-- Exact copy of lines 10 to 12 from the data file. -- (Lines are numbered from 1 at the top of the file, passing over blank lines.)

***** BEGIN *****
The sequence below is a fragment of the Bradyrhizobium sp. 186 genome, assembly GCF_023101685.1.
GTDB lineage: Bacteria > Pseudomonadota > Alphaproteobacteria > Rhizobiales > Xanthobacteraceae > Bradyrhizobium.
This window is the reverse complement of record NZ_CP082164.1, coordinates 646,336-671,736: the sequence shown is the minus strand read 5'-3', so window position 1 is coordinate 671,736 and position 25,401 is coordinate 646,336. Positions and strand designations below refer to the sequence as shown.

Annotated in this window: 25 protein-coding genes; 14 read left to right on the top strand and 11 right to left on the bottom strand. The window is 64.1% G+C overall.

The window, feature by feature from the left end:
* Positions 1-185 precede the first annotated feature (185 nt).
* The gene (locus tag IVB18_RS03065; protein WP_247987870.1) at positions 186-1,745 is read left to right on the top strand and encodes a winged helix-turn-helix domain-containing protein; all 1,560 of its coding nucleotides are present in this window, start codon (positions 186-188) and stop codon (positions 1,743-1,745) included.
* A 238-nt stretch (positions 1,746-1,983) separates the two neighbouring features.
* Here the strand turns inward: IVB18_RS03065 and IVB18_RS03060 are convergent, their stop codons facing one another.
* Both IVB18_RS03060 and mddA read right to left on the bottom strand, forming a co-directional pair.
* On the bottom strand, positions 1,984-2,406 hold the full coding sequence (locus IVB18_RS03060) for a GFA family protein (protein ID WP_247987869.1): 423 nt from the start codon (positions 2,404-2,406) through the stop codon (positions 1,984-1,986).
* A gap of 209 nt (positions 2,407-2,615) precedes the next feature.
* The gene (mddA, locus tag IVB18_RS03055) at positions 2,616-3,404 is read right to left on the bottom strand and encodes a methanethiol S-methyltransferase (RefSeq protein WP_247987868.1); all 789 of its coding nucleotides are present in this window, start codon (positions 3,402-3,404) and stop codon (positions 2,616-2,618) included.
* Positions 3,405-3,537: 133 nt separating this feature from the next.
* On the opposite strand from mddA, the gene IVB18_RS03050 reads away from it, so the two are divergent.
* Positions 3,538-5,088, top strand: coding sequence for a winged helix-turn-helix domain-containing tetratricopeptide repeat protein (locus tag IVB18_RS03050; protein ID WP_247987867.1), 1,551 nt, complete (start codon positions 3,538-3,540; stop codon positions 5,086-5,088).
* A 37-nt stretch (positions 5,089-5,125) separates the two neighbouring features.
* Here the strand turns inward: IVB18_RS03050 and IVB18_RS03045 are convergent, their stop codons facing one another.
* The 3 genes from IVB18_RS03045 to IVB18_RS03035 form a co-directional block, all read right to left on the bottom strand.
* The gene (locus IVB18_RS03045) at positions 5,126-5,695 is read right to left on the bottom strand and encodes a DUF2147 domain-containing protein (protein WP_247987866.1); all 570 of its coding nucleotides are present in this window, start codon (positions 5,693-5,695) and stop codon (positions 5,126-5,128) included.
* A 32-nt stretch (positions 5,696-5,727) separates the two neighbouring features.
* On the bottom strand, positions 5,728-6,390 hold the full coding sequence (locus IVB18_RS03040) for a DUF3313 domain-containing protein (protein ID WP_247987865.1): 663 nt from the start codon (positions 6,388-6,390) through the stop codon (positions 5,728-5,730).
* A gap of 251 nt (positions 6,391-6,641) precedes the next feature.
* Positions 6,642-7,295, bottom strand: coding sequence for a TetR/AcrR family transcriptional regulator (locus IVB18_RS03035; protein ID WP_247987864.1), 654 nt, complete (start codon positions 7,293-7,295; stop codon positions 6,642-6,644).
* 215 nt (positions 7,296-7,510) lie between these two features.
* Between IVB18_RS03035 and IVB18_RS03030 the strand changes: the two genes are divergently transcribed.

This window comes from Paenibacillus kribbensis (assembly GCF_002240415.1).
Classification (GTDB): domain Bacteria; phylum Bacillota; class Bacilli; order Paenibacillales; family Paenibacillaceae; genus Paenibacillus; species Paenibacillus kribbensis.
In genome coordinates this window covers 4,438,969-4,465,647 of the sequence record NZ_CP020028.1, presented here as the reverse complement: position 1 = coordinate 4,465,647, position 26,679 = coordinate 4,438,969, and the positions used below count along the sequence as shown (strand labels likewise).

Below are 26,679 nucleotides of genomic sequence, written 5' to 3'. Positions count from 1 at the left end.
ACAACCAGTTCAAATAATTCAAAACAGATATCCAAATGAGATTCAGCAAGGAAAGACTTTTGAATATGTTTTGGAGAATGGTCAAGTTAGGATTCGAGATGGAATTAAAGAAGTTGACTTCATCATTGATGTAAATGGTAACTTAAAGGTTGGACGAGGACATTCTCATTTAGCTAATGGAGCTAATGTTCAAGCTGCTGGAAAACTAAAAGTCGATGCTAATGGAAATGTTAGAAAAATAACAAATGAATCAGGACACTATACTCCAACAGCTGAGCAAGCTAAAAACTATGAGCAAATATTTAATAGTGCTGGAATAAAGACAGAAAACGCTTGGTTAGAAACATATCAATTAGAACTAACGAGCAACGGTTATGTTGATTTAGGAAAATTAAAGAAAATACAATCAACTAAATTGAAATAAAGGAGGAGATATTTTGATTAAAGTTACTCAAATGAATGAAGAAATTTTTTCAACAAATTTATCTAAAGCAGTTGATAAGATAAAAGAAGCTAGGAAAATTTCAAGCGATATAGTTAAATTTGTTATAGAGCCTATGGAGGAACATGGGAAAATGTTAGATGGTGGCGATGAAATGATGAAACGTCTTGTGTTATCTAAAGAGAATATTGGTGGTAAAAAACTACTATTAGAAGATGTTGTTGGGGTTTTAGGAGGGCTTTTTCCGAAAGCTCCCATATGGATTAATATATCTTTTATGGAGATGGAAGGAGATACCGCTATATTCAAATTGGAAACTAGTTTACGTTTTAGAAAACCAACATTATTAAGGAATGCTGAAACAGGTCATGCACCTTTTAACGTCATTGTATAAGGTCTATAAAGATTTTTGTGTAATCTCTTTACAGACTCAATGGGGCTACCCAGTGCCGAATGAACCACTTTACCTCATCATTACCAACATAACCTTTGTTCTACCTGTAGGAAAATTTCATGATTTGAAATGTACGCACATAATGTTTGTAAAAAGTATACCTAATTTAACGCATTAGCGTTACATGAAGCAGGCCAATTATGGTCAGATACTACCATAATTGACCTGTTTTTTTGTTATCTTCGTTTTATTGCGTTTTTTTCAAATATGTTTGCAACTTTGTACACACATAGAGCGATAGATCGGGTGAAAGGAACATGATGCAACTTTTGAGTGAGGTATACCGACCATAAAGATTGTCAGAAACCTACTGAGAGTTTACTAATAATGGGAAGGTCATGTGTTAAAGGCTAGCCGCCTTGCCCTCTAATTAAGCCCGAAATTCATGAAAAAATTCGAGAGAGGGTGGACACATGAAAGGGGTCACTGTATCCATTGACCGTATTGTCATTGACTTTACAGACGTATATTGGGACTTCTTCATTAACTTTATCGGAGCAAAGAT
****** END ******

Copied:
* Both IVB18_RS03060 and mddA read right to left on the bottom strand, forming a co-directional pair.
* On the bottom strand, positions 1,984-2,406 hold the full coding sequence (locus IVB18_RS03060) for a GFA family protein (protein ID WP_247987869.1): 423 nt from the start codon (positions 2,404-2,406) through the stop codon (positions 1,984-1,986).
* A gap of 209 nt (positions 2,407-2,615) precedes the next feature.